You may have glimpsed this list as part of our Personal Perspectives: The Top Ten of 2011 feature, but I thought I'd repost it here for posterity's sake. Also, I intend to use this blog business a little more frequently in the coming year, and I figured posting something I've already written would be a decent way (okay, maybe just a passable way) to ease back into things.
I had a great time writing this list, and really enjoyed taking a slightly different approach than is customary for end-of-the-year lists. Hope you enjoy it too!
The end of the year here at GameSpot always involves some careful measuring. As we debate the best this year had to offer, we must consider games in their entirety, weighing and balancing each part in order to catalog, compare, and choose the nominees and winners across a broad range of categories. My favorite part of this process is always when my compatriots diverge from calculation and describe the moments that made a given game special for them. Seeing their eyes light up as they recount the experiences that delighted them over the past year is always a treat, and it reminds me why I (and countless others) have so much love for video games. And so my top ten list does not document what I reckon to be the best games of the year, but rather chronicles my favorite gaming experiences from this year.
10. Surprised with emotions (Gears of War 3)
I've played Gears. I like Gears a lot. But if you'd have told me that Gears of War 3 would make me feel strongly about the Gears characters, I would have been skeptical. I regarded Delta Squad as gruffly charismatic in their way, but outside of some nicely scored trailers, I never really thought of them as sympathetic characters. But then Cole Train walked into a grocery store and caught a glimpse of his past life. Then Dom got behind the wheel of a tanker. Then Marcus was left in a world that his brother-in-arms and his father both chose to leave. For all the groan-worthy quips and action movie cliches, Gears of War 3 delivered moments of genuine pathos that surpassed any shooter storytelling in recent memory.
How many times have you gone back to that game/movie/ TV show/book/8-track/zoetrope you enjoyed as a younger person and thought, "Man, time has not been kind to this thing that I once esteemed"? Well, thanks to the wizards at 343 Industries and Grezzo, the rose-tinted glasses of nostalgia aren't just a figure of speech anymore. The extensive visual overhauls granted to these two classic games did a fantastic job of preserving the original aesthetics while bring the presentation values into the modern era. Sure, some gameplay joints were a little creaky, but playing through these loving remakes of two of my favorite games ever was an awesome experience that honored and revitalized my fond memories. (Honorable Mention: Beyond Good & Evil HD -- A wonderful game given a great visual treatment, but alas! The poorly-rigged camera controls!)
8. A new hope (Superbrothers: Sword & Sworcery EP)
2011 will forever live in history as the year Chris Watters got himself an iPhone, a landmark that is utterly insignificant to people who aren't my family, close friends, or Twitter followers (no, @CTWatters is not above shameless self-promotion). After playing just an absurd amount of Boggle, I reached for unfamiliar fare, enjoying both Continuum 2 and Jetpack Joyride. These relatively casual endeavors delighted me for a time, but when I first played Sword & Sworcery, I was entranced. The art style, the music, the characters -- this game had atmosphere in a way I'd never expected. And it wasn't just the novelty of seeing it on a mobile device, it was the thrill of realizing that I hadn't played anything quite like this at all. If this is possible, what could the future hold? It's an oft-repeated observation, but there's nothing like having a game open your eyes to the joyful uncertainty of new possibilities.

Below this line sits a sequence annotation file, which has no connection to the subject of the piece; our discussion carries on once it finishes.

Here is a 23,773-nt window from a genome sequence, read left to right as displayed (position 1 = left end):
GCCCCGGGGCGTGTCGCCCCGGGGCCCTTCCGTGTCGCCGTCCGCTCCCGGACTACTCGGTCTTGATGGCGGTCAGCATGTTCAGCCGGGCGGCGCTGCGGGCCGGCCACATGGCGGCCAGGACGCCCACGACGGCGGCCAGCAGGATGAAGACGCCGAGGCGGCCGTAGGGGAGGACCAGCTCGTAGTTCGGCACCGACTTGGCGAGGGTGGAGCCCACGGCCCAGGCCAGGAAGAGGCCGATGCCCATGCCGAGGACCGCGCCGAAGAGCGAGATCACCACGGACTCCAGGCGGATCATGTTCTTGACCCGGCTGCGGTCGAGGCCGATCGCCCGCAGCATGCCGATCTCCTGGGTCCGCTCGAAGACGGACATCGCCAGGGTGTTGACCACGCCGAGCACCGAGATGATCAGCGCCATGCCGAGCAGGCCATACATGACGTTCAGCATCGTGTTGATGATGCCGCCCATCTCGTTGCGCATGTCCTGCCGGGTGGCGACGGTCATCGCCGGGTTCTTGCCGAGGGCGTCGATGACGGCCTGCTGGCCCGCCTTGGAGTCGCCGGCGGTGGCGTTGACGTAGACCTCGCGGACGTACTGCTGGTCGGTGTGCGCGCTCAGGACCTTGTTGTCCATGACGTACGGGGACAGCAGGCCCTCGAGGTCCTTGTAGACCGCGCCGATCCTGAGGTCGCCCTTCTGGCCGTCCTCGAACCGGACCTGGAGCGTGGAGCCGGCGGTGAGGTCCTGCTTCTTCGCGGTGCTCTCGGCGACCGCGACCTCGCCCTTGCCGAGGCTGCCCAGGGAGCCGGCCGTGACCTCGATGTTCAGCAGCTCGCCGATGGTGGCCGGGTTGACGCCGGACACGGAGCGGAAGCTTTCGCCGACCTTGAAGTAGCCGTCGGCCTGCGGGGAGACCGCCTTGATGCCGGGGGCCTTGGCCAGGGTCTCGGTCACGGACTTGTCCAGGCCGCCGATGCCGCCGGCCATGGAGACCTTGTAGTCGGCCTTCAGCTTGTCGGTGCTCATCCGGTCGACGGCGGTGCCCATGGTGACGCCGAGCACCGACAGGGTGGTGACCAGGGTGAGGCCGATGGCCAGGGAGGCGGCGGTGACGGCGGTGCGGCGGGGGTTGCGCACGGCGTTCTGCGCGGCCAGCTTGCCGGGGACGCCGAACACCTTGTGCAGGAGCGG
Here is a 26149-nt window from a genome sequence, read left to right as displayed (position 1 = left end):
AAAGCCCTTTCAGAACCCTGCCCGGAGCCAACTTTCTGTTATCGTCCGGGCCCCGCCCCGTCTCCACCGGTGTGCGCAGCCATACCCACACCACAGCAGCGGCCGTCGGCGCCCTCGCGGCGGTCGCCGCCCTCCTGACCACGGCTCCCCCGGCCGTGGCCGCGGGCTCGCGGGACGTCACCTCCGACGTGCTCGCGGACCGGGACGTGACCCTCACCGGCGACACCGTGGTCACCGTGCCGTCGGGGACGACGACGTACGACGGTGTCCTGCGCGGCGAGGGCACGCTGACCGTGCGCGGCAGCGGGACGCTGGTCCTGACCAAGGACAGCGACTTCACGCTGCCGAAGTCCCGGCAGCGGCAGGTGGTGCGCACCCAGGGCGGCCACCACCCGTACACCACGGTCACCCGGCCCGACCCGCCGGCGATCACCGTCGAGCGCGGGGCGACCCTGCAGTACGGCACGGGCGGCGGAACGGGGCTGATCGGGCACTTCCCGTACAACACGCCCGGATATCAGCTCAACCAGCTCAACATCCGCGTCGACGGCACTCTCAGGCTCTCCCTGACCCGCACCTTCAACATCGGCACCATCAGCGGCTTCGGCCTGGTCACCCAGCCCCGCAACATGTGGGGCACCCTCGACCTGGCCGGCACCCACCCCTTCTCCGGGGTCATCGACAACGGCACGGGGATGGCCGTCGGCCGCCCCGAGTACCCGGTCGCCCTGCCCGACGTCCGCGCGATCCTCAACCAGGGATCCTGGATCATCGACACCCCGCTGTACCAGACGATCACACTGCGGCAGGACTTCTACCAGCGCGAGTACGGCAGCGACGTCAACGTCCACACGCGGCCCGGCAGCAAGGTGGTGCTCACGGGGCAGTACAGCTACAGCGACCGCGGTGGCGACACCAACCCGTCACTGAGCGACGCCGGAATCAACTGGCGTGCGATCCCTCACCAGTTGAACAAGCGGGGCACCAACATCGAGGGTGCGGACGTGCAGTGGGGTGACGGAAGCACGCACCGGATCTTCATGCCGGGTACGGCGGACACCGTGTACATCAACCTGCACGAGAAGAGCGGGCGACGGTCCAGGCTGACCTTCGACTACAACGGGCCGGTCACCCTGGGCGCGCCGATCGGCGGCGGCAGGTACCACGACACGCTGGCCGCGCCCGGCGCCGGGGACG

7. Watch me soar (Capsized)
We've all seen astronauts, right? Lumbering around in those unwieldy suits like so many Stay-Puft Marshmallow Men? It's hard to imagine them making good action heroes, but then there's Capsized. Crash-landed on a verdant alien planet teeming with lovely flora and deadly fauna, you must navigate each level with only a few tools at your disposal. You can jump. You have a jetpack. You have an elastic grapnel hook. And you have a gun that shoots a jet of force that will either propel you, the thing next to you, or both. From this modest suite of locomotive mechanics blossoms a versatile and liberating capacity for movement. Swinging, slingshotting, and rocketing around levels is a joy, whether they be claustrophobic or spacious. Capsized may drop you into an alien habitat, but before too long you are moving through it with the grace of a native.
"Oh good. My slow clap processor made it into this thing." - GLaDOS
"You ask: Why is so much of our science dangerous? I say: Why not marry safe science if you love it so much?" - Cave Johnson
"Finally, a nemesis worthy of my vast intellect. Holmes versus Moriarty. Aristotle versus MASHY SPIKE PLATE!" - Wheatley
"The square root of rope is string." - Fact Core
The personalities in Portal 2 have quickly passed into the pantheon of video game writing, so I'll just leave those few quotes up there to offer a few chuckles. The other character highlight for me this year was Missile, an adorable little Pomeranian who starts off as a cute pet and becomes a character of significant importance. He looks charming as he bounces along on screen, but it's his dialogue that really won me over. Not many of his lines approached the quote-ability of Portal 2, but with judicious use of capital letters and some well-timed screen-shaking, I was utterly enamored by this pup's buoyant devotion to saving his master.